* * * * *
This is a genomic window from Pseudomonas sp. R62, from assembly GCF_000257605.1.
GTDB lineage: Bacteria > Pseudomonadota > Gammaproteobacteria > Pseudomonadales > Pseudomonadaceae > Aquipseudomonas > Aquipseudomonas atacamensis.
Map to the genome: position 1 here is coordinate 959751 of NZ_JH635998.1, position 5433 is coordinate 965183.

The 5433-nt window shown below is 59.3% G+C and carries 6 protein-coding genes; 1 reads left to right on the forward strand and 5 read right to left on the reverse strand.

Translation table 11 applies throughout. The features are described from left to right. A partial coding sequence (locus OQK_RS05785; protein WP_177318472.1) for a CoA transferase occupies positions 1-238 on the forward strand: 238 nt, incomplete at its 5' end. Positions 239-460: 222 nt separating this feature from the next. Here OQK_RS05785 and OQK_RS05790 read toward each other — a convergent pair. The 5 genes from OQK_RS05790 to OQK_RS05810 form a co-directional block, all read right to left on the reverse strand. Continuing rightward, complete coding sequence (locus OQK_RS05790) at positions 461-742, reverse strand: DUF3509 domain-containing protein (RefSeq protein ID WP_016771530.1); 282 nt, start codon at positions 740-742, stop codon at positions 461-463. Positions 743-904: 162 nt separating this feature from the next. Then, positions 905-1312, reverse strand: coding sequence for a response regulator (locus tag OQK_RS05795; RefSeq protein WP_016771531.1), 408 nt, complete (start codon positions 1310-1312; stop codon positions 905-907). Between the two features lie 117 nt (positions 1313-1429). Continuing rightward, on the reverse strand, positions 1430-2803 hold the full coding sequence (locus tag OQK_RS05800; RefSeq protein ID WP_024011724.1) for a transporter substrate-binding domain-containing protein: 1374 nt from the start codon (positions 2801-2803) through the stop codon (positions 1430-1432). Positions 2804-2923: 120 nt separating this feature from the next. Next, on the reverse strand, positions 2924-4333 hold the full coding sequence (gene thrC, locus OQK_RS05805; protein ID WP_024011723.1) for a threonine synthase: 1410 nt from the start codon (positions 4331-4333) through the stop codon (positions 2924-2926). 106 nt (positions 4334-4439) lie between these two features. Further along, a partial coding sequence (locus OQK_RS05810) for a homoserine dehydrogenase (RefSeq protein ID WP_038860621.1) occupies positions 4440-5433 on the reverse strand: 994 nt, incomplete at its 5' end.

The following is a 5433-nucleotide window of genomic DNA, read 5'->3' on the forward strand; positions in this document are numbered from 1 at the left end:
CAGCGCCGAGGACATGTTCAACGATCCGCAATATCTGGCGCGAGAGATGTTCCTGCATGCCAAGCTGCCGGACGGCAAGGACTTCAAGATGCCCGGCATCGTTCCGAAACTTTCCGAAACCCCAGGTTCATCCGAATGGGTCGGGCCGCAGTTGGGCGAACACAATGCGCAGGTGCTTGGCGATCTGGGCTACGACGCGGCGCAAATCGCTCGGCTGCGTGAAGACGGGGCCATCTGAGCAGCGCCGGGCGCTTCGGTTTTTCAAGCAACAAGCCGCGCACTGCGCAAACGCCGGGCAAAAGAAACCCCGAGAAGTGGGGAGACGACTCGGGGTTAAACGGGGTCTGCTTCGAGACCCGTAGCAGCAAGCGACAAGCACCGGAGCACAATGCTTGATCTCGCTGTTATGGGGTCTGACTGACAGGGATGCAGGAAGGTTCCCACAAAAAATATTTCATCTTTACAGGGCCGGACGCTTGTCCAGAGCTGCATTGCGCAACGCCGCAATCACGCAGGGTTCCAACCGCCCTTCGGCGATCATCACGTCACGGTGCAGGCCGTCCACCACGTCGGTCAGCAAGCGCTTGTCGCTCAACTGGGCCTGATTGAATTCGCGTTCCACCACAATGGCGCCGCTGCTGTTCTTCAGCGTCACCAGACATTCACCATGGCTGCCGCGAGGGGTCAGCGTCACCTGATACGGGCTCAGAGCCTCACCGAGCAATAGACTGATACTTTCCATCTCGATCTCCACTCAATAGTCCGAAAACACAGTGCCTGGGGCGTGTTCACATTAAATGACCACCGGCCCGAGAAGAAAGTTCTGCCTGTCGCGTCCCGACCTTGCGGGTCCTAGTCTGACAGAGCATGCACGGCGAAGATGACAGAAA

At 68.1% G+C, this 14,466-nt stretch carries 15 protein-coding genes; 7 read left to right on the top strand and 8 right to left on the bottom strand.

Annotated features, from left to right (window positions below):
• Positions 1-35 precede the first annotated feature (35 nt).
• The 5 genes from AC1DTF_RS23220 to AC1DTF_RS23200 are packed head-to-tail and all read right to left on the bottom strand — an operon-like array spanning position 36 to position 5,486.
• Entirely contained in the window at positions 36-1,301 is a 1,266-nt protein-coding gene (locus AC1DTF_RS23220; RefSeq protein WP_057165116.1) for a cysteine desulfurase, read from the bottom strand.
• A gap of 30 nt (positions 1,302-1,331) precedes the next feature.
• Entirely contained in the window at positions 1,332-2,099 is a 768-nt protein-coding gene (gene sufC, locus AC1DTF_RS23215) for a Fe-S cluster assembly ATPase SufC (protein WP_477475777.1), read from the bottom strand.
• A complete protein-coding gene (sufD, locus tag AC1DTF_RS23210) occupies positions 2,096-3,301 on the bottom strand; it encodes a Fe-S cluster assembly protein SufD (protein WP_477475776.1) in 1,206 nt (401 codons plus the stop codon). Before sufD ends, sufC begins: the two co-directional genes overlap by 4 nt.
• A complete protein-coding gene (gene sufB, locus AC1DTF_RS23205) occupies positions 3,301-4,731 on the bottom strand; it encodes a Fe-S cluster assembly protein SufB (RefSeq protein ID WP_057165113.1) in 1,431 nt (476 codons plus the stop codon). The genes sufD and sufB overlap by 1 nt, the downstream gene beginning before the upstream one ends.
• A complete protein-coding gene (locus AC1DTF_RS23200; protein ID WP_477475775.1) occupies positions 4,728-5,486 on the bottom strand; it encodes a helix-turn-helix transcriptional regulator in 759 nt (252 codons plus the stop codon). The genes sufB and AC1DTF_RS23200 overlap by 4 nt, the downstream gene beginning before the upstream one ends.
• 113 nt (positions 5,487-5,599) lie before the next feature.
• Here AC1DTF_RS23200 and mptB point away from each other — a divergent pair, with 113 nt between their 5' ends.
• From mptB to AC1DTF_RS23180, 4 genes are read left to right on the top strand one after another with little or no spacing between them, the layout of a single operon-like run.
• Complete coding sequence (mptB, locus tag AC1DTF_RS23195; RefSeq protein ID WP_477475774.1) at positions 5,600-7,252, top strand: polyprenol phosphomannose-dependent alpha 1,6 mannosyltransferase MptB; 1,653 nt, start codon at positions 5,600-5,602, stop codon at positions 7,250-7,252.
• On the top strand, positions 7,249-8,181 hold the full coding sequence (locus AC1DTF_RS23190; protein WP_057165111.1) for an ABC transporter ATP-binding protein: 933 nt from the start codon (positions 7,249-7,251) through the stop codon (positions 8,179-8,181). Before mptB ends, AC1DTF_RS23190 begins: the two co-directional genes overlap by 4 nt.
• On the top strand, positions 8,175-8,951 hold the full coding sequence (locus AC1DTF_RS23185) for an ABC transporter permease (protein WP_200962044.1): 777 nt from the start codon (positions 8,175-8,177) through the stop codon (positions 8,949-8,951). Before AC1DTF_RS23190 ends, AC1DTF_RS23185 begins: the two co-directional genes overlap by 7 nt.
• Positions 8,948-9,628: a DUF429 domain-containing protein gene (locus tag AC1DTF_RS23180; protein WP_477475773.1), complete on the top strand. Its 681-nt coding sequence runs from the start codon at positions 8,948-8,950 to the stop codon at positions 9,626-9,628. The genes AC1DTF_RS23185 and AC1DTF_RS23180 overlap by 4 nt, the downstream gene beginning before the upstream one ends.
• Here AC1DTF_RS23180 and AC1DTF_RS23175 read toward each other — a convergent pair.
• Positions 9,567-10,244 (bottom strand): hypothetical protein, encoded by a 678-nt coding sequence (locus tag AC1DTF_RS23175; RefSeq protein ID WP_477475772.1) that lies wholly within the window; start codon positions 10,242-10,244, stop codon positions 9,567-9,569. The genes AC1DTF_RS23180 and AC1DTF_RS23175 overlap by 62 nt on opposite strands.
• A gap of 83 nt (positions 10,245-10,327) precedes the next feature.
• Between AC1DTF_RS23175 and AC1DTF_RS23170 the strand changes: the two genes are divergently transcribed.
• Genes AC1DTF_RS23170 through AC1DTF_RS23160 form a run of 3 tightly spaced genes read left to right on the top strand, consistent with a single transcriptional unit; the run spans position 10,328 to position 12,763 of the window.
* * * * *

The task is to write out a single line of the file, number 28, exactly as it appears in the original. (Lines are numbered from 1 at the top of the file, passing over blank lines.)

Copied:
• Between AC1DTF_RS23175 and AC1DTF_RS23170 the strand changes: the two genes are divergently transcribed.